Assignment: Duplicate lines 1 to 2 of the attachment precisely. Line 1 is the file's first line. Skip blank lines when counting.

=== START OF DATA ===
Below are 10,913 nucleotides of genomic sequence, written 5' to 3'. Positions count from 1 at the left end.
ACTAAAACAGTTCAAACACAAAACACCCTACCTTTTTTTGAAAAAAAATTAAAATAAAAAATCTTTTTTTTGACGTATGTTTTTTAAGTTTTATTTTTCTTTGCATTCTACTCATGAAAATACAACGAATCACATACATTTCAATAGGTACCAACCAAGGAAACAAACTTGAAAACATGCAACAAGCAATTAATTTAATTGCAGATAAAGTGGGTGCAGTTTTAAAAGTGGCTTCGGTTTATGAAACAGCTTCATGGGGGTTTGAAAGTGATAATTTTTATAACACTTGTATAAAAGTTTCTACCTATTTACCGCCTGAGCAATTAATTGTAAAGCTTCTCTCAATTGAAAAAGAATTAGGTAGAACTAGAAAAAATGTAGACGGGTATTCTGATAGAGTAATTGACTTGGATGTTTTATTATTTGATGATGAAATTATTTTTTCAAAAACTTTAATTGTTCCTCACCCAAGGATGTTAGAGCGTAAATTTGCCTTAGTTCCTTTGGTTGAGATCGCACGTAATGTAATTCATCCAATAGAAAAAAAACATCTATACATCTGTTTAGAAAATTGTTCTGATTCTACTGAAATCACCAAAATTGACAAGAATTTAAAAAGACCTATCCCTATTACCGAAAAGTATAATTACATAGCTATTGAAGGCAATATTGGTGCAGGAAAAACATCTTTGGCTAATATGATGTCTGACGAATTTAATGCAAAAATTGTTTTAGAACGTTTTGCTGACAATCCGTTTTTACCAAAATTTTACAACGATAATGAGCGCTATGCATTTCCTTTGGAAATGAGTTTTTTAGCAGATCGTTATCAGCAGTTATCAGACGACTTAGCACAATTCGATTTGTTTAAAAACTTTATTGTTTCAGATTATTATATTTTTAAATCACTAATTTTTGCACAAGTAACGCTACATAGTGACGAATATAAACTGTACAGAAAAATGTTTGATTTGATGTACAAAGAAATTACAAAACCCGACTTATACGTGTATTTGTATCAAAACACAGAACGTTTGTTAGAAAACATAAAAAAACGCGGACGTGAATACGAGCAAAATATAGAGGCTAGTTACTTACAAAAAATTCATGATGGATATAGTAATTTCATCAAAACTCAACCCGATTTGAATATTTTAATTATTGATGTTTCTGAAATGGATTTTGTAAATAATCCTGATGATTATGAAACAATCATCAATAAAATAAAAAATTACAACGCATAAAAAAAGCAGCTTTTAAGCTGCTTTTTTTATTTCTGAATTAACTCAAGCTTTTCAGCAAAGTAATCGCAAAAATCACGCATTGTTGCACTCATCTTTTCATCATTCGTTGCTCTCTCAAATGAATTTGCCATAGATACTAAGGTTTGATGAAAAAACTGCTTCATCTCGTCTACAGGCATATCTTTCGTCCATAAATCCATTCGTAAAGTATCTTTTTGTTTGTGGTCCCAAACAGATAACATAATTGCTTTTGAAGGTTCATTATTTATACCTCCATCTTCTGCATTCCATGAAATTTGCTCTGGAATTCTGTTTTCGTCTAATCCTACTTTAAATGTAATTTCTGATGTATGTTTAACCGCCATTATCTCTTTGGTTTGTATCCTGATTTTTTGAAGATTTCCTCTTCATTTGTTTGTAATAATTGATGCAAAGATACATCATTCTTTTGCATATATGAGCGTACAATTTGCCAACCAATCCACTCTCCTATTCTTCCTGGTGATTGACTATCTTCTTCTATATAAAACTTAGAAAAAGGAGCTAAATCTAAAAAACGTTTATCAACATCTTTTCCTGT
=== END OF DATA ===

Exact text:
Below are 10,913 nucleotides of genomic sequence, written 5' to 3'. Positions count from 1 at the left end.
ACTAAAACAGTTCAAACACAAAACACCCTACCTTTTTTTGAAAAAAAATTAAAATAAAAAATCTTTTTTTTGACGTATGTTTTTTAAGTTTTATTTTTCTTTGCATTCTACTCATGAAAATACAACGAATCACATACATTTCAATAGGTACCAACCAAGGAAACAAACTTGAAAACATGCAACAAGCAATTAATTTAATTGCAGATAAAGTGGGTGCAGTTTTAAAAGTGGCTTCGGTTTATGAAACAGCTTCATGGGGGTTTGAAAGTGATAATTTTTATAACACTTGTATAAAAGTTTCTACCTATTTACCGCCTGAGCAATTAATTGTAAAGCTTCTCTCAATTGAAAAAGAATTAGGTAGAACTAGAAAAAATGTAGACGGGTATTCTGATAGAGTAATTGACTTGGATGTTTTATTATTTGATGATGAAATTATTTTTTCAAAAACTTTAATTGTTCCTCACCCAAGGATGTTAGAGCGTAAATTTGCCTTAGTTCCTTTGGTTGAGATCGCACGTAATGTAATTCATCCAATAGAAAAAAAACATCTATACATCTGTTTAGAAAATTGTTCTGATTCTACTGAAATCACCAAAATTGACAAGAATTTAAAAAGACCTATCCCTATTACCGAAAAGTATAATTACATAGCTATTGAAGGCAATATTGGTGCAGGAAAAACATCTTTGGCTAATATGATGTCTGACGAATTTAATGCAAAAATTGTTTTAGAACGTTTTGCTGACAATCCGTTTTTACCAAAATTTTACAACGATAATGAGCGCTATGCATTTCCTTTGGAAATGAGTTTTTTAGCAGATCGTTATCAGCAGTTATCAGACGACTTAGCACAATTCGATTTGTTTAAAAACTTTATTGTTTCAGATTATTATATTTTTAAATCACTAATTTTTGCACAAGTAACGCTACATAGTGACGAATATAAACTGTACAGAAAAATGTTTGATTTGATGTACAAAGAAATTACAAAACCCGACTTATACGTGTATTTGTATCAAAACACAGAACGTTTGTTAGAAAACATAAAAAAACGCGGACGTGAATACGAGCAAAATATAGAGGCTAGTTACTTACAAAAAATTCATGATGGATATAGTAATTTCATCAAAACTCAACCCGATTTGAATATTTTAATTATTGATGTTTCTGAAATGGATTTTGTAAATAATCCTGATGATTATGAAACAATCATCAATAAAATAAAAAATTACAACGCATAAAAAAAGCAGCTTTTAAGCTGCTTTTTTTATTTCTGAATTAACTCAAGCTTTTCAGCAAAGTAATCGCAAAAATCACGCATTGTTGCACTCATCTTTTCATCATTCGTTGCTCTCTCAAATGAATTTGCCATAGATACTAAGGTTTGATGAAAAAACTGCTTCATCTCGTCTACAGGCATATCTTTCGTCCATAAATCCATTCGTAAAGTATCTTTTTGTTTGTGGTCCCAAACAGATAACATAATTGCTTTTGAAGGTTCATTATTTATACCTCCATCTTCTGCATTCCATGAAATTTGCTCTGGAATTCTGTTTTCGTCTAATCCTACTTTAAATGTAATTTCTGATGTATGTTTAACCGCCATTATCTCTTTGGTTTGTATCCTGATTTTTTGAAGATTTCCTCTTCATTTGTTTGTAATAATTGATGCAAAGATACATCATTCTTTTGCATATATGAGCGTACAATTTGCCAACCAATCCACTCTCCTATTCTTCCTGGTGATTGACTATCTTCTTCTATATAAAACTTAGAAAAAGGAGCTAAATCTAAAAAACGTTTATCAACATCTTTTCCTGT